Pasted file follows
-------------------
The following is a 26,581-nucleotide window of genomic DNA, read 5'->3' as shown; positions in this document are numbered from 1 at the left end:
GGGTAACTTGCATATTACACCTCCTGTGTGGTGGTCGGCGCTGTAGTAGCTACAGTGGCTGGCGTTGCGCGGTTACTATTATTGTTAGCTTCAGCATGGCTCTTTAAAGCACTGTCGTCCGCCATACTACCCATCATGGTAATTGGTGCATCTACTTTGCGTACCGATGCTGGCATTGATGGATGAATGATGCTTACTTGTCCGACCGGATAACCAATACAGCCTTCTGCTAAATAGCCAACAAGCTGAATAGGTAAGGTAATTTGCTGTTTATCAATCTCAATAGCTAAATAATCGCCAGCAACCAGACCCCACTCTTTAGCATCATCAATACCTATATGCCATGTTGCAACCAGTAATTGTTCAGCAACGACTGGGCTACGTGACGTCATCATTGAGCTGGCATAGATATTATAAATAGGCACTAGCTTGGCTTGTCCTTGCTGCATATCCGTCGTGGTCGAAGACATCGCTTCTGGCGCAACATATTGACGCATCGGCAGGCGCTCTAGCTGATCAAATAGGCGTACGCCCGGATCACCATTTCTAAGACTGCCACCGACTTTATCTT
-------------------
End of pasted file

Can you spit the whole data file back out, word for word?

The following is a 26,581-nucleotide window of genomic DNA, read 5'->3' as shown; positions in this document are numbered from 1 at the left end:
GGGTAACTTGCATATTACACCTCCTGTGTGGTGGTCGGCGCTGTAGTAGCTACAGTGGCTGGCGTTGCGCGGTTACTATTATTGTTAGCTTCAGCATGGCTCTTTAAAGCACTGTCGTCCGCCATACTACCCATCATGGTAATTGGTGCATCTACTTTGCGTACCGATGCTGGCATTGATGGATGAATGATGCTTACTTGTCCGACCGGATAACCAATACAGCCTTCTGCTAAATAGCCAACAAGCTGAATAGGTAAGGTAATTTGCTGTTTATCAATCTCAATAGCTAAATAATCGCCAGCAACCAGACCCCACTCTTTAGCATCATCAATACCTATATGCCATGTTGCAACCAGTAATTGTTCAGCAACGACTGGGCTACGTGACGTCATCATTGAGCTGGCATAGATATTATAAATAGGCACTAGCTTGGCTTGTCCTTGCTGCATATCCGTCGTGGTCGAAGACATCGCTTCTGGCGCAACATATTGACGCATCGGCAGGCGCTCTAGCTGATCAAATAGGCGTACGCCCGGATCACCATTTCTAAGACTGCCACCGACTTTATCTT